The fresco promotes Cosimo de’ Medici, Lorenzo Medici and other prominent Italians. The religious theme was a pretext to show the procession of important people who travelled to the meeting of the Council of Florence (1438-1439). The Fresco is probably the Medici’s boasting about their part in the reconciliation between the Catholic and the Byzantine churches.

Themed portraits

The themed portrait is recognised as becoming more popular in later years. Painters would paint their subjects in period costume or introduce some historical referance so the painting would not appear to date as contemporary fashions change all the time. Rembrant was such an artist dressing many of his patrons in styles and themes 100 years or more.

Rembrant Artemisa
Rembrant, Artemisa

This tradition has continued through the ages, below is a portrait of Portrait of Madame Récamier. This is an 1800 portrait of Juliette Récamier by Jacques Louis David showing her reclining on an empire style sofa in an empire line dressed as a modern vestal virgin..

Jacques-Louis David, portrait of Madame Récamier (1800), Musée du Louvre, Paris
Jacques-Louis David, portrait of Madame Récamier (1800), Musée du Louvre, Paris.

6 thoughts on “Holly, BP Portrait Award 2011”

  1. Beauriful portrait Louis, and thanks for sharing how you created it and giving me a bit of a history lesson 🙂
    I made the effort to go and see the original when I visited London and it was well worth it.
    I have photographed Holly a number of times and I think she brings out the best in all types of artists.
    I look forward to seeing more of your work, but appreciate that you work at a more measured pace than myself!

  2. I think your painting is awesome and beautiful, and I have enjoyed looking at your well presented and informative website, particularly the process of painting Holly.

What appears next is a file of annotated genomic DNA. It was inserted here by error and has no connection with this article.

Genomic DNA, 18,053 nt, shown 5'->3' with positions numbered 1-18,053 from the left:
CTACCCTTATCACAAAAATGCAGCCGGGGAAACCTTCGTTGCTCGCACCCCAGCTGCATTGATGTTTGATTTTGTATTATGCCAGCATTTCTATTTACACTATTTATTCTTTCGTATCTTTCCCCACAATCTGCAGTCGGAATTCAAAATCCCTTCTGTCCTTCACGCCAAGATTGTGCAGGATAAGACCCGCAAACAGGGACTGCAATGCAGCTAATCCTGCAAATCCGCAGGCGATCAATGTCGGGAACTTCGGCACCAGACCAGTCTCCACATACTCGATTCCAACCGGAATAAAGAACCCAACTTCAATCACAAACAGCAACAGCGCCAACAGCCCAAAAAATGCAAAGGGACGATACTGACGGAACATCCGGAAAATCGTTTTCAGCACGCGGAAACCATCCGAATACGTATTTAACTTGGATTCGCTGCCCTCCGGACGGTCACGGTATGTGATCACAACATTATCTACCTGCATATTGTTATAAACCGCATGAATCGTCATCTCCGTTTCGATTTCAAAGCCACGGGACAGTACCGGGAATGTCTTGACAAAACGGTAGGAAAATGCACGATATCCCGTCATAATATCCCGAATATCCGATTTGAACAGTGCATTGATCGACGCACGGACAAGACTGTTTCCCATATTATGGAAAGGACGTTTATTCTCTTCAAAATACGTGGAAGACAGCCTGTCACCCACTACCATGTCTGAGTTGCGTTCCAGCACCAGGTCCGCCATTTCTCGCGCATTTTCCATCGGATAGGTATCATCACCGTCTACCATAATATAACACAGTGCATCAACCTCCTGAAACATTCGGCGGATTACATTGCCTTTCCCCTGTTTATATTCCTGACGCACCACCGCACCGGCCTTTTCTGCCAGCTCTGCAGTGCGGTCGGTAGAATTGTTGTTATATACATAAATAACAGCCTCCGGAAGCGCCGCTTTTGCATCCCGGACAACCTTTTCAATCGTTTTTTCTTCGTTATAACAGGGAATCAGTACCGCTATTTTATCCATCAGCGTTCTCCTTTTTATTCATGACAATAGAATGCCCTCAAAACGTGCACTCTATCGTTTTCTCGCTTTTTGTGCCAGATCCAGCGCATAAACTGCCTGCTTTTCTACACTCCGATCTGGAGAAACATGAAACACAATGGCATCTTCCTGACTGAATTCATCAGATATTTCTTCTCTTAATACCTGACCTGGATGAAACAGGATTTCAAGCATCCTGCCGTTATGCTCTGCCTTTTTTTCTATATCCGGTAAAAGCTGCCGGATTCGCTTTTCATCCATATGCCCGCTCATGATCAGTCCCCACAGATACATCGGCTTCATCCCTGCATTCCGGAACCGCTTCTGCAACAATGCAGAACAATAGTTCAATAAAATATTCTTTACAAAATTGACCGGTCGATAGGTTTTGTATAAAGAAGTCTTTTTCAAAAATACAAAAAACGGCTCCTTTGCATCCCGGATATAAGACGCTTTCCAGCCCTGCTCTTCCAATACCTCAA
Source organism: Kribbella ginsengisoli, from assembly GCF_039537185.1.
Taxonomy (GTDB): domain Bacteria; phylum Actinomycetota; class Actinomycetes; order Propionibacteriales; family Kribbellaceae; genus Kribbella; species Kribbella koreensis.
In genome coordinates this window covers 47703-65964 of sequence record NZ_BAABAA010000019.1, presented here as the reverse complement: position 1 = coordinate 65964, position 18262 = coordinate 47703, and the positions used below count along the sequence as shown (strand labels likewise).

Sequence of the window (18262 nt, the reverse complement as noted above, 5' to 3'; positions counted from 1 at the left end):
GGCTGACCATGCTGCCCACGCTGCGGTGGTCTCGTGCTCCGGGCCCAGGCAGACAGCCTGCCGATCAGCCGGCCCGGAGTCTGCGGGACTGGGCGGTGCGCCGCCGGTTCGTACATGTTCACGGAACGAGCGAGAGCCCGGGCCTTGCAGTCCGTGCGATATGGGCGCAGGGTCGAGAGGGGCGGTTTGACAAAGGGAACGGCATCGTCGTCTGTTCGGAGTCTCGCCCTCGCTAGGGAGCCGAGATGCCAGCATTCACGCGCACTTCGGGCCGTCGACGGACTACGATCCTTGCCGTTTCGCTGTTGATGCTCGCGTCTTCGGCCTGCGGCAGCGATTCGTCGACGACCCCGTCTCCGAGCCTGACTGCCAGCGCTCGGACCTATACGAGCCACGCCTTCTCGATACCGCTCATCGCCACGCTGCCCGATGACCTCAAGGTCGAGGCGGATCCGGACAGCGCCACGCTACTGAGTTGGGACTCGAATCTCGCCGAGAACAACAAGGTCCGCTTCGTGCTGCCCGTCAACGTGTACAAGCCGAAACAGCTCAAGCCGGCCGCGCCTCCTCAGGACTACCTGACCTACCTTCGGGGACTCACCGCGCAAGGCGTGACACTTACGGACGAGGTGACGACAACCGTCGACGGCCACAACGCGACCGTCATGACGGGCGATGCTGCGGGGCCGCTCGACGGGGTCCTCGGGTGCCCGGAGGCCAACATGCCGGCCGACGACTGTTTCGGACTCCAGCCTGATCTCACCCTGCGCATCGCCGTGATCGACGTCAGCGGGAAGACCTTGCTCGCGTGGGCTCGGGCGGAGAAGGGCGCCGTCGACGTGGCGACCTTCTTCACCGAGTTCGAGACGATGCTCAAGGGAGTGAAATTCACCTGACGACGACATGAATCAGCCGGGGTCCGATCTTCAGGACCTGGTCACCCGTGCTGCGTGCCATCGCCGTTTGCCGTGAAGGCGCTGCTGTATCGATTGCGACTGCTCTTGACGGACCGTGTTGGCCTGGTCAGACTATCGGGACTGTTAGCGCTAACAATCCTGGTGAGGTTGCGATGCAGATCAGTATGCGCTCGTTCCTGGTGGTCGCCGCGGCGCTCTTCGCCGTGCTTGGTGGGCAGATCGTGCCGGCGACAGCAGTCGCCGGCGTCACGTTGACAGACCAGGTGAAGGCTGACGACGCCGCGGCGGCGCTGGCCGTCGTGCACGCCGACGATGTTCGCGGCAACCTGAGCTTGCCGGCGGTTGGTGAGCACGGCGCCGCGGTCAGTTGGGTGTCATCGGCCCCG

As someone who dabbles in picture framing, I must also say it is a delight to see such an appropriate and beautifully made frame on your painting. I wish you to win the big prize for your vision!

  3. Great to see narrative returning. Also good to see that when people say it is just a photo they can be referred to how the painting was physically created.

    I’m always amazed at how artists, critics in the UK attack this type of painting so much. The idea that it is self centred, egotistical, to me seems odd, all work put in the public arena is an exercise in self centred, egotism (I personally put as much work in the public arena as I can).

    Congratulations to you Louis on being short listed for the BP 2011.

  4. Hi Louis,
    Good to see you shortlisted today in the Guardian. It lead me to explore your work further on your web site. Perhaps it’s the teacher in me, but I do appreciate the way you have deconstructed ‘Holly’ historically and technically..I will direct my pupils to look at it!
    I know your work because you were in the 2009 BP show with me ..I know how great it is to be shortlisted on this particular year. I also followed your progress in the Threadneedle prize (again I exhibited in that 2008 and 2009)
    Anyway, great to see narrative is back in a big way in this years shortlist and good luck!

    regards,
    Peter Monkman

  5. I love ancient Greek mythology and love your depiction in Holly.
    The setting/background is incredibly awe inspiring. I wish I could see a larger version to take in all the details of the space.
    I still cannot get over the Allegory of Prometheus. She has a steady countenance. Her pain is deep in her eyes, but her face is serene.
    Well deserved selection, good luck for the big prize!!